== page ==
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BRING ON THE HONEST REVIEWS!
It’s always fun/nerve-wracking when you release a new book. Generally, my response to reviews is this:
Song of the Navigator’s process is a little different though because a) I did a blog tour and b) I wasn’t sure if people would put up with the violence. So I checked it a little more.
AND my editor pointed out that at one point it was 80th in the top 100 of gay romance on Amazon! Exciting for me, but that’s because I know the context (out of millions of books). Which is important, as shown by my conversation with my coworker:
Coworker: Why are you smiling?
Me: My book is in the top 6,000 on Kindle sales!
Coworker:…. Is that a good thing?
… Obviously context is everything.
But for the most part I don’t dwell on sales and reviews. It’s not a healthy habit. Mostly because I tend to agree with almost all bad reviews.
Reviewer: “This book felt rushed to me.”
Me: “You got that right, baby.”
Reviewer: “I got the feeling she didn’t really like this character.”
Me: “Totes accurate.”
Of course sometimes reviewers get it backwards.
Reviewer: “Unlike XXX, this book seemed like she didn’t put much effort in.”
Me: “Actually, the reverse. XXX took me a month, and this book took a year. Still, valid point.”
The thing about reviews and opinions about books, is that the only guarantee is that everyone will have a different opinion. I’ve read books that people raved about and gone “meh.” Books are like music – what turns you on is going to differ from what turns everyone else on.
For example, I love this band Interpol. But I’m hard-pressed to explain why I like them. In fact, I totally agree with people who find them boring. But there’s something about some of their songs that take me to a magical, melodramatic place in my mind. There’s an entire scene in Song of the Navigator that probably wouldn’t exist without the song The New by Interpol. Similarly, a whole scene in The Archer’s Heart was thanks to Muse’s Micro Cuts.
I’ve played my favorite songs for people and they’ve shrugged. Similarly, they’ll make me a CD of their favorites and I feel nothing. Clearly artistic taste is personal, which is why no author should get upset about bad reviews.
Of course, sometimes I want to explain myself to reviewers. “Um, actually, that is spelled that way because it’s the Tatar version of the name.” But I don’t because the golden rule as an author is to not respond to reviews, in my opinion. They exist for the benefit of other readers, not you. You no longer matter. You made the work, you released it into the world, and you gotta to let it go. Like a baby. Or a fart.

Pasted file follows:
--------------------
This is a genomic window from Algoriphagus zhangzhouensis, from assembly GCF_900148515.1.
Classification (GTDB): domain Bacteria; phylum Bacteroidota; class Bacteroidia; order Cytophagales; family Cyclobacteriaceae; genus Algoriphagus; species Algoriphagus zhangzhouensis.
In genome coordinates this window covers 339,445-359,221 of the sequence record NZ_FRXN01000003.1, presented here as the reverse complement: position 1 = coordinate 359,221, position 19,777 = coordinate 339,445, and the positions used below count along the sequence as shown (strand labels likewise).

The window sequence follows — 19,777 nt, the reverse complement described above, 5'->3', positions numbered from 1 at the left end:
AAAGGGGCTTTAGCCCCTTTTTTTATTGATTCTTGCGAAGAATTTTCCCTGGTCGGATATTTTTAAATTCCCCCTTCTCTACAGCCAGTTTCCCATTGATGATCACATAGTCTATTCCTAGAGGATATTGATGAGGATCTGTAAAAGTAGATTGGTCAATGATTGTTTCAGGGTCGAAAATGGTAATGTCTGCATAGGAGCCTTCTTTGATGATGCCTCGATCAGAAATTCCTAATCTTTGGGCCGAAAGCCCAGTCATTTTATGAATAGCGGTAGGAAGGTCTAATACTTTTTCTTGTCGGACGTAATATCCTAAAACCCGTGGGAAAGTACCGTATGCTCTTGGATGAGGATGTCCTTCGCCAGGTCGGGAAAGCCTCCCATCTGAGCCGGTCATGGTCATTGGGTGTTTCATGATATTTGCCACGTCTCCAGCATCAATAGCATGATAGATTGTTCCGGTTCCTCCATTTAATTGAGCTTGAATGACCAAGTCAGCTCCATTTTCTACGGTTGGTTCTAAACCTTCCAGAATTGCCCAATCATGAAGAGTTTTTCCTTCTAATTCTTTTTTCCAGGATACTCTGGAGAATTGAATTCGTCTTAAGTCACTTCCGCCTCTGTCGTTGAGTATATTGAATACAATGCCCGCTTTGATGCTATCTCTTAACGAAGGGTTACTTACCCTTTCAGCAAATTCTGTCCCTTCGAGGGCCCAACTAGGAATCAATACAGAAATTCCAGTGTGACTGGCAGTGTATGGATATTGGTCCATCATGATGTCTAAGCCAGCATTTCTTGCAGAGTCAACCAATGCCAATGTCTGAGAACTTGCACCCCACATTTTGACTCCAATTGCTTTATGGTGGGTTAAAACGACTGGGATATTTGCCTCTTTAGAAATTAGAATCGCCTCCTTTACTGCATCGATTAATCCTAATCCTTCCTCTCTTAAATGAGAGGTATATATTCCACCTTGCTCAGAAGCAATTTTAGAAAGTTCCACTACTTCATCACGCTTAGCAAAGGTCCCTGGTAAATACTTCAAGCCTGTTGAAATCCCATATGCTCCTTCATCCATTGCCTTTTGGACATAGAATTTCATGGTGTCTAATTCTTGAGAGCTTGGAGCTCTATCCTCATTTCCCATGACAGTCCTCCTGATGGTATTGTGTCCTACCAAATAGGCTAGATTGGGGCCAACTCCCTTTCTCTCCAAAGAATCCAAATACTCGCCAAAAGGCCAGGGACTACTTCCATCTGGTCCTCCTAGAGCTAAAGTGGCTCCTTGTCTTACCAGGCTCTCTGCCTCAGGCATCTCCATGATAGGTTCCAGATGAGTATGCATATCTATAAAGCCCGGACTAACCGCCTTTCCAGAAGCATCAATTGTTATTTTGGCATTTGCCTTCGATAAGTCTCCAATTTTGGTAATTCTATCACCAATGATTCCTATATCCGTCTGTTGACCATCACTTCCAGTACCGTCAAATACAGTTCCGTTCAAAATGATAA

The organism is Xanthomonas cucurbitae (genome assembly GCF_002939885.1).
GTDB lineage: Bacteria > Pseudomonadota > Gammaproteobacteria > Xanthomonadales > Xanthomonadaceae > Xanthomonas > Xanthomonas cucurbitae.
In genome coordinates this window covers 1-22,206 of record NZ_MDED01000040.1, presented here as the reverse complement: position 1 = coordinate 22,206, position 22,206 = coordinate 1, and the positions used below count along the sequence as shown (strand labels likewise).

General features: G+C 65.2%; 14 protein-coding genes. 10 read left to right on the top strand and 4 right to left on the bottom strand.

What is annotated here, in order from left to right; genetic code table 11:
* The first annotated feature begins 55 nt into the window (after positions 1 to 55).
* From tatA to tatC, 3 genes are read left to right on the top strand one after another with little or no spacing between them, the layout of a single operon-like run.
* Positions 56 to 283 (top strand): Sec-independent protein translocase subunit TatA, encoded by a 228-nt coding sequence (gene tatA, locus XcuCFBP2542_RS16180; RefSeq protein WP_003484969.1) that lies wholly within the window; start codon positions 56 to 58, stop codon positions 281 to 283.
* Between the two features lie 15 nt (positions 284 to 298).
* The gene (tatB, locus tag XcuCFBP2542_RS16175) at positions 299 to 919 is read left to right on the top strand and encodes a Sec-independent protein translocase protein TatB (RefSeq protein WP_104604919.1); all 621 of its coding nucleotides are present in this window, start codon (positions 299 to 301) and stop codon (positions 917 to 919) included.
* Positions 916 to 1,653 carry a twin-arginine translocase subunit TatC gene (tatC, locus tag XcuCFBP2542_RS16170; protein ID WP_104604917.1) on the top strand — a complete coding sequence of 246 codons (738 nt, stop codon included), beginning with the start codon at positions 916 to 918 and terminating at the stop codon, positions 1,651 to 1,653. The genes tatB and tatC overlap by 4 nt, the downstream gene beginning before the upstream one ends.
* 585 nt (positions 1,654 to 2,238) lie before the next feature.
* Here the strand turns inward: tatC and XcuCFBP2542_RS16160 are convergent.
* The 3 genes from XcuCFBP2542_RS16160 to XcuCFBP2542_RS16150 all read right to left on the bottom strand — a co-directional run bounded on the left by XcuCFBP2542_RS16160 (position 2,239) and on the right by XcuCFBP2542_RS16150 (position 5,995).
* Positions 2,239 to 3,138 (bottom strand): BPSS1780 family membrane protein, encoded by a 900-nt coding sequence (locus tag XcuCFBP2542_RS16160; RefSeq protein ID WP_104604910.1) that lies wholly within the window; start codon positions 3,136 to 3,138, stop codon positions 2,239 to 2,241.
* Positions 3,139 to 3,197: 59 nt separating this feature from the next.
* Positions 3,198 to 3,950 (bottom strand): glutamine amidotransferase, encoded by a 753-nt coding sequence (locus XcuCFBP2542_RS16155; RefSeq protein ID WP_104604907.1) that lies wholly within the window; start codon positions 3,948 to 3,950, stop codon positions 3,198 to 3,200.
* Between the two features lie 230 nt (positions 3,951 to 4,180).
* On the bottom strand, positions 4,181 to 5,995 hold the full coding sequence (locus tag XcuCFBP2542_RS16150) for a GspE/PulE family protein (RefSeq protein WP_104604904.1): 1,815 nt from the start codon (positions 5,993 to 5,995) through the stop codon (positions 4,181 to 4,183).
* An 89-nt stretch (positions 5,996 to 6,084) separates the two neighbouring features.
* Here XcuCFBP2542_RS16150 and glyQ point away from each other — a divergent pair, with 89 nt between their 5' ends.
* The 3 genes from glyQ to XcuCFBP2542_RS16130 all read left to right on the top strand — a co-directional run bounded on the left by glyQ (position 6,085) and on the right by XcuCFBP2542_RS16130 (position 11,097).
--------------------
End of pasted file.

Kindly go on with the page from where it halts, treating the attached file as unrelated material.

And besides, no critic can ever be as judgmental as myself. I end every book thinking “that is the worst piece of crap I’ve ever written.” Then flash forward a few months, and I can objectively look at it and say “yeah, okay, I like that scene.” But when I see a finished book, I am too aware of the flaws. I have books I’ve written that I’ll never look at again, let alone read the reviews for them.
Which is silly, of course, because one of the books I hate the most that I wrote is actually quite popular, so there’s no accounting for my bad taste.
Anyway, the point of all this rambling is that I love review sites that are honest in their opinions and really say what they feel about a work, either good or bad. As a reader of m/m romance, I rely on honest reviews. As a writer, I appreciate the honesty because a lot of times things are pointed out that I hadn’t even thought of.
Reviewer: “How come the missing grandfather was never mentioned again?”
Me: “Oh shit I forgot all about him! Touché!”
So bring on honest reviews, review sites, and thanks for all you do, as a writer and a reader.
And as a thank you for reading my rant, I’m hosting a giveaway! Comment below and you’ll be entered to win either a digital copy of The Devil Lancer or a Song of the Navigator magnet, perfect for holding up pictures of your current TV boyfriend on your fridge (mine’s got Captain America, in case you’re wondering)!